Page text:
When we propose a novel concept that disrupts cherished assumptions and tacit expectations, we need to expect hidden criteria to surface. Hidden criteria are the crutches decision-makers lean on as they attempt to block something truly disruptive because it is frightening or destabilising. Hence, the importance of understanding the relationship amongst hidden criteria, novelty and the gag reflex.
It’s Christmas Eve, and I’m mulling the production of A Christmas Carol presented by 9-13 year-olds at my daughter’s stage school in London last Saturday.
Dickens’ story is understandably a classic. It’s one I’ve revisited, in one form or another, for each of the 40-something Christmases I’ve celebrated. This year, though, I’m seeing it with new eyes. And, finally, it strikes me that A Christmas Carol is a parable for the plight of innovation within organizations.
The 60-minute session I led at a Creativity Lab afternoon hosted by the UK Market Research Society (MRS) in Londonbegan with a glimpse at the story of This One's 4 Ruby which is always special to share. We moved from there to wishes. The phrase "I wish…." is a powerful one for innovators and inventors. It was great to hear the rustle and occasional gentle laughter as people allowed themselves to wish.
“StoryForm”: A work in progress
StoryForm is a new project Throughline is gestating. The aim is to create a tool for driving, inspiring and shaping BUYING (business and consumer purchasing) and BUY-IN (commercial decisions, especially around innovative concepts). As such, it relates to and also goes beyond our work in KILN around catalysing innovation.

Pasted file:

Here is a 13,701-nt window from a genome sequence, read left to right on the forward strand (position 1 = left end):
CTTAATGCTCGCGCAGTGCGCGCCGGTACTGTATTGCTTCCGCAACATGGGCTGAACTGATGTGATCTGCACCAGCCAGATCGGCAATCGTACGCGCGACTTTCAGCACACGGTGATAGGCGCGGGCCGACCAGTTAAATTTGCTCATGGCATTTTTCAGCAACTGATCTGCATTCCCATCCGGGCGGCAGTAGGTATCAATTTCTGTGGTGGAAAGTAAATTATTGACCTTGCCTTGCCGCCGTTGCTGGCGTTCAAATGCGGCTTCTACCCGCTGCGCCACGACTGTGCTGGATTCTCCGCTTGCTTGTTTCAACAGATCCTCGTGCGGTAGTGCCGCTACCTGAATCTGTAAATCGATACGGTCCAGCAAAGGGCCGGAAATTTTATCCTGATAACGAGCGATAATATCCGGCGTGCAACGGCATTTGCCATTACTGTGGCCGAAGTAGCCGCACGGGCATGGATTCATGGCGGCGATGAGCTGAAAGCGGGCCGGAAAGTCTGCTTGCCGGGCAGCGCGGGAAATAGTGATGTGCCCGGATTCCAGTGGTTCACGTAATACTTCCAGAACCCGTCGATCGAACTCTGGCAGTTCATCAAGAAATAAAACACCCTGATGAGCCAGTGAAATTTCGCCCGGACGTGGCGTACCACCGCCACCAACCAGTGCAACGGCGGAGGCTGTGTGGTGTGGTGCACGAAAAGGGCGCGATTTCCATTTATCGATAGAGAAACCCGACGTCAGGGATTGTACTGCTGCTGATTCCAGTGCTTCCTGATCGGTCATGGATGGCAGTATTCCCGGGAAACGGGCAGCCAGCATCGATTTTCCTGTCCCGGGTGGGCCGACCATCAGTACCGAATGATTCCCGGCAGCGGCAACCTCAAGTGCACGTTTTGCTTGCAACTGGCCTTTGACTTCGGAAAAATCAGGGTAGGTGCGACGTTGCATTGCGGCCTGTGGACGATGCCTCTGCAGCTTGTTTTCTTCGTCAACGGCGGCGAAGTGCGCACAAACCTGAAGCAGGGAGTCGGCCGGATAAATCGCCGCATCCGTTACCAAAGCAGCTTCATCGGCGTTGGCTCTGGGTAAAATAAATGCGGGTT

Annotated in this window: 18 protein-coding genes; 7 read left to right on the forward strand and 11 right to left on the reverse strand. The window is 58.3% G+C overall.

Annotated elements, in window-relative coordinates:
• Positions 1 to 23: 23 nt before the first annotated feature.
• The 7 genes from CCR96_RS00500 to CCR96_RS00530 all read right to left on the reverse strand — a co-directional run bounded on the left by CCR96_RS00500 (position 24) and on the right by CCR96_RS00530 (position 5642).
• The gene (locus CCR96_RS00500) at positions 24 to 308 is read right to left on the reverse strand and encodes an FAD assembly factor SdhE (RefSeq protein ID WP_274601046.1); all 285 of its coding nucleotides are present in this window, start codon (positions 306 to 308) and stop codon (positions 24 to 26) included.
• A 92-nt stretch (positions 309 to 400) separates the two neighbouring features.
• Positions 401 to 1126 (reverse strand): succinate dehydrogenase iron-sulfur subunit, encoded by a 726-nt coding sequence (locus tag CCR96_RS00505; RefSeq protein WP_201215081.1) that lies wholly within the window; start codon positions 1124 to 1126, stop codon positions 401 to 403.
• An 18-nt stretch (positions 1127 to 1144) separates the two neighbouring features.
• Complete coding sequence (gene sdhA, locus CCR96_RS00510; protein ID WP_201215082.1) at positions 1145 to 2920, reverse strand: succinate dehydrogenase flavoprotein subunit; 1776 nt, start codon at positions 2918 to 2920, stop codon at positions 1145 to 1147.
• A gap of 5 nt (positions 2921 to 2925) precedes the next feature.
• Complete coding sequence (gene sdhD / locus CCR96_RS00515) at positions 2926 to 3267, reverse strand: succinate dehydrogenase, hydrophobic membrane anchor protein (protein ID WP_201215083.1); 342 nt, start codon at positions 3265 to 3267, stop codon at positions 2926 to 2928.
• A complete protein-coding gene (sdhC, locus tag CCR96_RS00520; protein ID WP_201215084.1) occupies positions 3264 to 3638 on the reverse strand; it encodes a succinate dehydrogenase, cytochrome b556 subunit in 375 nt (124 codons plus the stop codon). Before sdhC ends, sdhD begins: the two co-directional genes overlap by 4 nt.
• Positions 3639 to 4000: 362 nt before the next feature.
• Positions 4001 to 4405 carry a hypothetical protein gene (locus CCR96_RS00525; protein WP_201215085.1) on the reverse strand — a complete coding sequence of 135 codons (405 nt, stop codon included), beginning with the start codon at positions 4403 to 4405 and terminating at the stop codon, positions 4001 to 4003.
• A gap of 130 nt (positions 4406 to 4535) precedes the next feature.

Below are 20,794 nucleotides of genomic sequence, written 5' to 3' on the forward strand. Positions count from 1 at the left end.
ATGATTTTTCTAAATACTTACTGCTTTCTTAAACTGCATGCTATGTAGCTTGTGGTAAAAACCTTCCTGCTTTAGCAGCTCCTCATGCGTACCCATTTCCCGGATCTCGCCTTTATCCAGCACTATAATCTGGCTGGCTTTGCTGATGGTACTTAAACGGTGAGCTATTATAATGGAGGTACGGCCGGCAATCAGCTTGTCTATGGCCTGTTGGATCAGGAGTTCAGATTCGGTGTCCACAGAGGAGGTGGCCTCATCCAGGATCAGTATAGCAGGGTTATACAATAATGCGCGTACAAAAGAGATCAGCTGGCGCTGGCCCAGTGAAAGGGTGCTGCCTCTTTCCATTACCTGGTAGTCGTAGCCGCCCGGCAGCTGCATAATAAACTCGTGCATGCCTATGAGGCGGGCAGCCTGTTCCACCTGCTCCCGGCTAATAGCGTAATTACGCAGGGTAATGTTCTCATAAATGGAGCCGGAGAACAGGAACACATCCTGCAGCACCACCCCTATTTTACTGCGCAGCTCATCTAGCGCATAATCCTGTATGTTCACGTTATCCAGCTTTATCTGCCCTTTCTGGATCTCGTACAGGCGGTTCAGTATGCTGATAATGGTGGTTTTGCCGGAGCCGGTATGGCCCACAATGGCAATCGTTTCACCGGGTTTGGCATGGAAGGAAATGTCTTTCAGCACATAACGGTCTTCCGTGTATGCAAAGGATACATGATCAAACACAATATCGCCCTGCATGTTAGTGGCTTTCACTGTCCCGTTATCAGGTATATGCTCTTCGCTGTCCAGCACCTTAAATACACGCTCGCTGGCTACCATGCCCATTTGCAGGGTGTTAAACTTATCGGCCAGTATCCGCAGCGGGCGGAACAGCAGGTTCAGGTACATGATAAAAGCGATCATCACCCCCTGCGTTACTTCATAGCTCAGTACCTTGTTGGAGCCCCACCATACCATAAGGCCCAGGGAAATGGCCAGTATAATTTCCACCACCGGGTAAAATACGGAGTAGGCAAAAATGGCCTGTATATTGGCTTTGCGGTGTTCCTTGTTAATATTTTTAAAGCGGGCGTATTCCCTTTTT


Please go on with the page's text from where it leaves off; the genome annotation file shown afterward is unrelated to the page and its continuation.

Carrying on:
This post summarises the key stimulus and sources I drew on when first formulating StoryFORMs. It was first published in May, 2012 on Throughline.
Open workshops provide a fascinating way to experience StoryFORMs, by working alongside people from other businesses, tribes and settings. The next open workshop will be held in Central London on Friday 8 November. Book now, as the days will somersault and we'll be at Friday in no time.
Link to an article written by an enterprise software product manager named Hutch Carpenter that offers a lens on jobs to be done. The piece gets practical about how to elicit from customers what they are trying to do.
Software development offers a great lens on product development across industries. If you are about making great products and you're not reading upon software development strategies and tactics, regardless of the industry where you work, I suspect you're missing a trick or two.
An excellent question came my way last week from a delegate on the Pg Dip Entrepreneurship course at Cambridge University's Judge Business School .
How is StoryFORMs different than Mission & Vision?
This post aims to explain that mission, vision and value statements typically don't arise from an exploratory process like StoryFORMing, and typically don't enable as such as wide range of activities.